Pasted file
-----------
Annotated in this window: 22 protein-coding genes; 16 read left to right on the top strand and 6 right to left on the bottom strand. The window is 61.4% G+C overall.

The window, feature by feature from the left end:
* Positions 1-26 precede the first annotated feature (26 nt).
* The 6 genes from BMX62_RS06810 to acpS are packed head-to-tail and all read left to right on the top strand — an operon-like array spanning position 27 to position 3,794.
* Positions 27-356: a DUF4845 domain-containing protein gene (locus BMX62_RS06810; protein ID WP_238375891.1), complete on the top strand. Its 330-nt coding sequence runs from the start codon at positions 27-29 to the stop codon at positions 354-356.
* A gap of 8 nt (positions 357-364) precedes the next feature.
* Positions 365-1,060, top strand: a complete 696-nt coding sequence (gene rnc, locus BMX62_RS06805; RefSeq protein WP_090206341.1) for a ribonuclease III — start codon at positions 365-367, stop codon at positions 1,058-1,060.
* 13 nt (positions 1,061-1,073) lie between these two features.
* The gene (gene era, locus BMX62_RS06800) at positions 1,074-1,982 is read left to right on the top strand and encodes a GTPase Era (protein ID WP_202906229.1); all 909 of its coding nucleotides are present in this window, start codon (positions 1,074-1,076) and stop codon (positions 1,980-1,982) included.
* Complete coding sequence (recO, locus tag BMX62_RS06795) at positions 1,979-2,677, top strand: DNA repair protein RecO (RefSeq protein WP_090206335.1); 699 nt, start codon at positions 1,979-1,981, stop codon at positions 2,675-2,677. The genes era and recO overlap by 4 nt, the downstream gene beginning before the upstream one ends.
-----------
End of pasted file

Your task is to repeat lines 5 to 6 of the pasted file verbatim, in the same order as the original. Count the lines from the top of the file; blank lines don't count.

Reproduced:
* Positions 27-356: a DUF4845 domain-containing protein gene (locus BMX62_RS06810; protein ID WP_238375891.1), complete on the top strand. Its 330-nt coding sequence runs from the start codon at positions 27-29 to the stop codon at positions 354-356.
* A gap of 8 nt (positions 357-364) precedes the next feature.